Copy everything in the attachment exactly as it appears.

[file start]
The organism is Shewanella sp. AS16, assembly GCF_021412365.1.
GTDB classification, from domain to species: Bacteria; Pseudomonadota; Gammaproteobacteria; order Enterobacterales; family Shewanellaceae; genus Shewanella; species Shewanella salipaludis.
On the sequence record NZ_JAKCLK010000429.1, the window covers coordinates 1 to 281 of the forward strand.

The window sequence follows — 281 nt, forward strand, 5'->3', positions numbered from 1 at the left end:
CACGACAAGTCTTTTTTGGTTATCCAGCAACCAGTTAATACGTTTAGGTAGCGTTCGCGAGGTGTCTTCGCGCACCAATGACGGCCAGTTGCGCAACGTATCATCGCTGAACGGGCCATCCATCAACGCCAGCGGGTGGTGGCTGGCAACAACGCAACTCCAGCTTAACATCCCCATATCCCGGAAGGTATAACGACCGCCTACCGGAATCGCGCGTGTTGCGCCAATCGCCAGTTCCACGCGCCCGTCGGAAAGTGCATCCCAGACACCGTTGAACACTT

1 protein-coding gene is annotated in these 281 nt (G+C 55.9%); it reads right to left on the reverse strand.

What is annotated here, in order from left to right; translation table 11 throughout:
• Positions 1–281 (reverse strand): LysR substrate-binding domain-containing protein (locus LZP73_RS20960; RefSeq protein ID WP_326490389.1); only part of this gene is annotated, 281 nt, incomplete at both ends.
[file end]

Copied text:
The organism is Shewanella sp. AS16, assembly GCF_021412365.1.
GTDB classification, from domain to species: Bacteria; Pseudomonadota; Gammaproteobacteria; order Enterobacterales; family Shewanellaceae; genus Shewanella; species Shewanella salipaludis.
On the sequence record NZ_JAKCLK010000429.1, the window covers coordinates 1 to 281 of the forward strand.

The window sequence follows — 281 nt, forward strand, 5'->3', positions numbered from 1 at the left end:
CACGACAAGTCTTTTTTGGTTATCCAGCAACCAGTTAATACGTTTAGGTAGCGTTCGCGAGGTGTCTTCGCGCACCAATGACGGCCAGTTGCGCAACGTATCATCGCTGAACGGGCCATCCATCAACGCCAGCGGGTGGTGGCTGGCAACAACGCAACTCCAGCTTAACATCCCCATATCCCGGAAGGTATAACGACCGCCTACCGGAATCGCGCGTGTTGCGCCAATCGCCAGTTCCACGCGCCCGTCGGAAAGTGCATCCCAGACACCGTTGAACACTT

1 protein-coding gene is annotated in these 281 nt (G+C 55.9%); it reads right to left on the reverse strand.

What is annotated here, in order from left to right; translation table 11 throughout:
• Positions 1–281 (reverse strand): LysR substrate-binding domain-containing protein (locus LZP73_RS20960; RefSeq protein ID WP_326490389.1); only part of this gene is annotated, 281 nt, incomplete at both ends.